Regarding my second family member, who is in the fourth grade, I am having him read the book 50 Famous Stories Retold by James Baldwin.  He is also engaging in math, at and above his grade level, while learning about the life cycle, the water cycle, and two to three-digit multiplication.  While they have been given a packet with math-related word problems from his teacher (and its already completed), I am adding to it by simply getting back to the basics, and teaching him to look up how to discover the process of a particular math problem, so ultimately, he can teach himself.  This process should not be limited to math, but should also include how to format sentences and spell correctly.  Unfortunately, this young family member was unaware of anything related to geography.  He didn’t know the states, the countries, or the continents, nor what those words meant.  Now, after one week with me, he knows.  Both of them also now know the names of the first five presidents of the United States, and they are showing a true interest in learning more about them and our country. 

As supplemental instruction during off-time, we play Monopoly, Scrabble, and exercise for at least 30 minutes every day.  The two games promote reading, spelling, addition and subtraction, among other things, while exercise promotes a lifelong endeavor of self-improvement and well-being.  They fill out a checklist on a calendar when tasks are completed and they keep an agenda of what they do each day.  They manage their time, and are not afraid to learning something new.  All of this has taken place within the first five days of elementary school, per my direction.  We also utilize the “180 Days of (insert subject matter topic)” workbooks for the appropriate grade level as a standard instructional foundation (they can be purchased on Amazon).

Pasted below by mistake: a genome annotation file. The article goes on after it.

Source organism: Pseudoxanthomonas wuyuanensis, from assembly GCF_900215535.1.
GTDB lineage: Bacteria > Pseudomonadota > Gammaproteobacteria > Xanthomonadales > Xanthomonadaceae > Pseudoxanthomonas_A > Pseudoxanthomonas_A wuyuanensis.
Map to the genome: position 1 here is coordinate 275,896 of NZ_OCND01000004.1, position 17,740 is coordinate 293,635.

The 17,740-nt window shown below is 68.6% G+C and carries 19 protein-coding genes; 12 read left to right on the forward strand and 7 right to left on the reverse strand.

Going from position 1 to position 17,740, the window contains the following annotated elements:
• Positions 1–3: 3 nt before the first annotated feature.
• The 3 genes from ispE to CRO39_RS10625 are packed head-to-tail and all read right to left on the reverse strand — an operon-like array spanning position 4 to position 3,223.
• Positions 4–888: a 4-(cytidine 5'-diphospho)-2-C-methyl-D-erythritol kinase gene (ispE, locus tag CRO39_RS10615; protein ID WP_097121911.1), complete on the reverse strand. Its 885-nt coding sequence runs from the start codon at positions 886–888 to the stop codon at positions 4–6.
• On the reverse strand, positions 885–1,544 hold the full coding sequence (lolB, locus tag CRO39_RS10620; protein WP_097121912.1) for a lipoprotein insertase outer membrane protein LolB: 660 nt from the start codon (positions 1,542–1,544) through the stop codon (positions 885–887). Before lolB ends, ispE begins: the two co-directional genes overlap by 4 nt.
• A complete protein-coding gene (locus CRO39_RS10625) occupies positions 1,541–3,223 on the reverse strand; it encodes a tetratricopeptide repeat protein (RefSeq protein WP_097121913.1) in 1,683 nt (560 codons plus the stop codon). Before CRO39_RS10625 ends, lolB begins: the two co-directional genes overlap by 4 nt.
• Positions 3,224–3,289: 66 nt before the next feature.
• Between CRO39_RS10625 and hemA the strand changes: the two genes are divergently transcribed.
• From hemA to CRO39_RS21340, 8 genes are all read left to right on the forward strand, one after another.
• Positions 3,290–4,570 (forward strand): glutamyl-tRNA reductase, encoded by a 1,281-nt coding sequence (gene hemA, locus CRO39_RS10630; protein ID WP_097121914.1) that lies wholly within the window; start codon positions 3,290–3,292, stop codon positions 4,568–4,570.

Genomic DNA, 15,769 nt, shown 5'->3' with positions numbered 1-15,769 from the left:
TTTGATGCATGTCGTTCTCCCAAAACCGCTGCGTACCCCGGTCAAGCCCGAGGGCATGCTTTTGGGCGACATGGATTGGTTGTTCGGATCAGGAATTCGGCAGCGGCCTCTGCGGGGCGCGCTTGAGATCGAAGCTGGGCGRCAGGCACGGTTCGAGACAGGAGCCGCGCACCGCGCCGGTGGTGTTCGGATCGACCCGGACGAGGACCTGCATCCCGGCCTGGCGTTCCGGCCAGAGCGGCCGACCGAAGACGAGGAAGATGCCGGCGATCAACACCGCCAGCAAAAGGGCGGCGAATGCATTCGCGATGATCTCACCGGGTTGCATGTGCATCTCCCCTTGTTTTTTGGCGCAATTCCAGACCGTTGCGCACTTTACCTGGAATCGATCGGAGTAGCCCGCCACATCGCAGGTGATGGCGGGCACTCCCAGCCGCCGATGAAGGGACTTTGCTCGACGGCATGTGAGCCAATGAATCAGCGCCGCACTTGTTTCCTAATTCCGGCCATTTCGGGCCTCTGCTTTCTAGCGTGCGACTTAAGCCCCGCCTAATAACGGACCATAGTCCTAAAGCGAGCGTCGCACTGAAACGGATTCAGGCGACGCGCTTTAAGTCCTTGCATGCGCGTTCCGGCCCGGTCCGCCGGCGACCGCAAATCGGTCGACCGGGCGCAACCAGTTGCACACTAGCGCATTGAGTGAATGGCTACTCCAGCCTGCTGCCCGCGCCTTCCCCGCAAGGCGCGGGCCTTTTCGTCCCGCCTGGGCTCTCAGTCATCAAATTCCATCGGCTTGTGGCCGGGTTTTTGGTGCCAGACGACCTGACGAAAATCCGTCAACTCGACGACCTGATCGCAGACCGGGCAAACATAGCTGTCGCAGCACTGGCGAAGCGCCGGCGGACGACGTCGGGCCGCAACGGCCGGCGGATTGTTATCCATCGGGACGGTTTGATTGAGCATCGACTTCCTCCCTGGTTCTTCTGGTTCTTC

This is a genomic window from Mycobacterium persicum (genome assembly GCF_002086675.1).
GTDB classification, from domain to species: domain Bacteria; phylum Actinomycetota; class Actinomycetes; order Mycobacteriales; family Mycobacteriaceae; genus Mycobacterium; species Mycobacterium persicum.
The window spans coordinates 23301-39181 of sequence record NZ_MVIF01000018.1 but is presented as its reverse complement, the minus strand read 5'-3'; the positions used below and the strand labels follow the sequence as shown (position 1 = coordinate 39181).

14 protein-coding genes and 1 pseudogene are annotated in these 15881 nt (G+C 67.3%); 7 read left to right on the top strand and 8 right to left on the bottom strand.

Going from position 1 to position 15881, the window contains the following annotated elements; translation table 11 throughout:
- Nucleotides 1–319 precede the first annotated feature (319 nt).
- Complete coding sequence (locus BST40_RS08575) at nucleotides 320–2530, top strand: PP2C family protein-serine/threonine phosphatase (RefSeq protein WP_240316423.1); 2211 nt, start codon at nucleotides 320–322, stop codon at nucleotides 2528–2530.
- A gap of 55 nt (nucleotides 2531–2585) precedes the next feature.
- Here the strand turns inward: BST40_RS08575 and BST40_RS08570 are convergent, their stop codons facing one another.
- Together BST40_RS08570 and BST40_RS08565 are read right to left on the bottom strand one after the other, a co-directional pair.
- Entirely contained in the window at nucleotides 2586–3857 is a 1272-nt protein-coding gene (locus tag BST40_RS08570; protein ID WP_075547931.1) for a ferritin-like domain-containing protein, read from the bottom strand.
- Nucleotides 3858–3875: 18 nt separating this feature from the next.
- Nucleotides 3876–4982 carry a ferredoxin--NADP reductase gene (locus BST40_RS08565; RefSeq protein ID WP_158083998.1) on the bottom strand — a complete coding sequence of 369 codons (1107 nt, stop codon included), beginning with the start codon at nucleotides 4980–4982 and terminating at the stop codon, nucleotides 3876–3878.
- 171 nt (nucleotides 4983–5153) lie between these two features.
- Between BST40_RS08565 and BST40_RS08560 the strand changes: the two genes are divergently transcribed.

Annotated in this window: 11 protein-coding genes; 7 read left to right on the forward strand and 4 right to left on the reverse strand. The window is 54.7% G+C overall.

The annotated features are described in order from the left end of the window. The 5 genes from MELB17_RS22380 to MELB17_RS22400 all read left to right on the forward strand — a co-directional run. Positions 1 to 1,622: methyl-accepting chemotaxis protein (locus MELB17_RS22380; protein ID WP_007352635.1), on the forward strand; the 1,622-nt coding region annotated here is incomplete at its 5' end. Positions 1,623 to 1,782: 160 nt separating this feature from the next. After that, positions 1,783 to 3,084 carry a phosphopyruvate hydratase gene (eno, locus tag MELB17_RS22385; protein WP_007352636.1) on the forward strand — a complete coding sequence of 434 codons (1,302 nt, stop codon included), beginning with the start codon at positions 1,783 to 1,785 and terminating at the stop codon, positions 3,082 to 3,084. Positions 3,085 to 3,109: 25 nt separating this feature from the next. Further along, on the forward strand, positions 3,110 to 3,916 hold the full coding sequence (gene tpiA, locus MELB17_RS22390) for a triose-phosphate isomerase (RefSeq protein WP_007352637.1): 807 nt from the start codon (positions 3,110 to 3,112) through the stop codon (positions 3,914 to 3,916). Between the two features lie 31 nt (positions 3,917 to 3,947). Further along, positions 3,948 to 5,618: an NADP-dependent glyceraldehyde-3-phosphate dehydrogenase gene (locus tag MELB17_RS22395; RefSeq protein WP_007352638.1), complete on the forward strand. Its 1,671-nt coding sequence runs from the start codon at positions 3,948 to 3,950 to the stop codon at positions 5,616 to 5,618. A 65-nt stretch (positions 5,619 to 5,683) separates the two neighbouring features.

In summary, what I have witnessed just within the first week of “online home learning” at the elementary level, is embarrassing -- for both the educators and the schools themselves.  This school district and many others, rely on the propaganda that is the “7 Habits of Highly Effective Teens” indoctrination.  This, too, is a waste of what should be instructional time dedicated to organization and formal instruction on subject matter content.  Instead these students have been learning in the first week about how to manage their emotions, draw monsters, click on programs and tell people what they like and what they did during the summer.  While some may find this level on introductory instruction normal, I assure you there are better and more mature options.

There are certainly schools and districts that have raised the bar of instruction, even during the first week.  However, within this major school district in Central Ohio, I assure you, the first week of online home learning has shown that the bar is set very low, and clicking on Common Core computer programs is neither teaching nor learning.  While in many states the school year is still young; focus, direction and rigor can start anytime and they should start immediately.  In the words of Thomas Sowell: “People who have time on their hands will inevitably waste the time of people who have work to do.”

Dr. Sean M. Brooks is the author of six books, including; Violence Among Students and School Staff, Purposeful Deception, and most recently, Discourses on Education.

Image: PickPik